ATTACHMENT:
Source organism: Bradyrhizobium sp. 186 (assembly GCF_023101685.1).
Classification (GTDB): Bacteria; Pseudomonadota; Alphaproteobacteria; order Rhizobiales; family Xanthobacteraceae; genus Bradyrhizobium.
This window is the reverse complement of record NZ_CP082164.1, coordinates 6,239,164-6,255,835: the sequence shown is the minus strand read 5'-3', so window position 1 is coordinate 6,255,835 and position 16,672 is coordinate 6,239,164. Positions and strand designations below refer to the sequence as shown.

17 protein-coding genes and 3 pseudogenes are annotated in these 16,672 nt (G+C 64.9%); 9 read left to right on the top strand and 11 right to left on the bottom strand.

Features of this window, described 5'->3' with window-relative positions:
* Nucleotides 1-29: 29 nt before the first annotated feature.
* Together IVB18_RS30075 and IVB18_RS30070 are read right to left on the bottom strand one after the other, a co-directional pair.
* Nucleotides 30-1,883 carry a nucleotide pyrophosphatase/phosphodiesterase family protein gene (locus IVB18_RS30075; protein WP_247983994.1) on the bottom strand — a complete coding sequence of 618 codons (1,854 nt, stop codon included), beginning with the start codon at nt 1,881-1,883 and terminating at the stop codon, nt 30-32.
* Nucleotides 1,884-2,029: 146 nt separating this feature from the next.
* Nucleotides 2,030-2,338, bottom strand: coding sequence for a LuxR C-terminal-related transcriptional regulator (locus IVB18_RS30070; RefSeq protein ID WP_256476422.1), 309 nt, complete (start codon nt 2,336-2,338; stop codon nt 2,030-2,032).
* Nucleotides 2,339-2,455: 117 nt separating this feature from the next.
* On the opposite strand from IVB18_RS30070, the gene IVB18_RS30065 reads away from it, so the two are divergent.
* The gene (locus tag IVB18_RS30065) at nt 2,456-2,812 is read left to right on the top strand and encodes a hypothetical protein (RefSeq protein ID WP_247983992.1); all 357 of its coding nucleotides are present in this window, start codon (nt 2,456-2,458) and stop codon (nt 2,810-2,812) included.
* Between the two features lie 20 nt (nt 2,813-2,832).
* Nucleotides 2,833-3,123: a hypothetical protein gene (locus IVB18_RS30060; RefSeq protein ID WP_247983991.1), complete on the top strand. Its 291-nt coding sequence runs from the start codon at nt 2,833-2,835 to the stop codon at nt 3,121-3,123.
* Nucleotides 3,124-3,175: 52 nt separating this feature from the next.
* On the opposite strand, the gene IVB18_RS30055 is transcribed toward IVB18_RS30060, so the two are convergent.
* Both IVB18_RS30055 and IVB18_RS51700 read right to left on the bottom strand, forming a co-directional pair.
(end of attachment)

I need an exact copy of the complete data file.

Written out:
Source organism: Bradyrhizobium sp. 186 (assembly GCF_023101685.1).
Classification (GTDB): Bacteria; Pseudomonadota; Alphaproteobacteria; order Rhizobiales; family Xanthobacteraceae; genus Bradyrhizobium.
This window is the reverse complement of record NZ_CP082164.1, coordinates 6,239,164-6,255,835: the sequence shown is the minus strand read 5'-3', so window position 1 is coordinate 6,255,835 and position 16,672 is coordinate 6,239,164. Positions and strand designations below refer to the sequence as shown.

17 protein-coding genes and 3 pseudogenes are annotated in these 16,672 nt (G+C 64.9%); 9 read left to right on the top strand and 11 right to left on the bottom strand.

Features of this window, described 5'->3' with window-relative positions:
* Nucleotides 1-29: 29 nt before the first annotated feature.
* Together IVB18_RS30075 and IVB18_RS30070 are read right to left on the bottom strand one after the other, a co-directional pair.
* Nucleotides 30-1,883 carry a nucleotide pyrophosphatase/phosphodiesterase family protein gene (locus IVB18_RS30075; protein WP_247983994.1) on the bottom strand — a complete coding sequence of 618 codons (1,854 nt, stop codon included), beginning with the start codon at nt 1,881-1,883 and terminating at the stop codon, nt 30-32.
* Nucleotides 1,884-2,029: 146 nt separating this feature from the next.
* Nucleotides 2,030-2,338, bottom strand: coding sequence for a LuxR C-terminal-related transcriptional regulator (locus IVB18_RS30070; RefSeq protein ID WP_256476422.1), 309 nt, complete (start codon nt 2,336-2,338; stop codon nt 2,030-2,032).
* Nucleotides 2,339-2,455: 117 nt separating this feature from the next.
* On the opposite strand from IVB18_RS30070, the gene IVB18_RS30065 reads away from it, so the two are divergent.
* The gene (locus tag IVB18_RS30065) at nt 2,456-2,812 is read left to right on the top strand and encodes a hypothetical protein (RefSeq protein ID WP_247983992.1); all 357 of its coding nucleotides are present in this window, start codon (nt 2,456-2,458) and stop codon (nt 2,810-2,812) included.
* Between the two features lie 20 nt (nt 2,813-2,832).
* Nucleotides 2,833-3,123: a hypothetical protein gene (locus IVB18_RS30060; RefSeq protein ID WP_247983991.1), complete on the top strand. Its 291-nt coding sequence runs from the start codon at nt 2,833-2,835 to the stop codon at nt 3,121-3,123.
* Nucleotides 3,124-3,175: 52 nt separating this feature from the next.
* On the opposite strand, the gene IVB18_RS30055 is transcribed toward IVB18_RS30060, so the two are convergent.
* Both IVB18_RS30055 and IVB18_RS51700 read right to left on the bottom strand, forming a co-directional pair.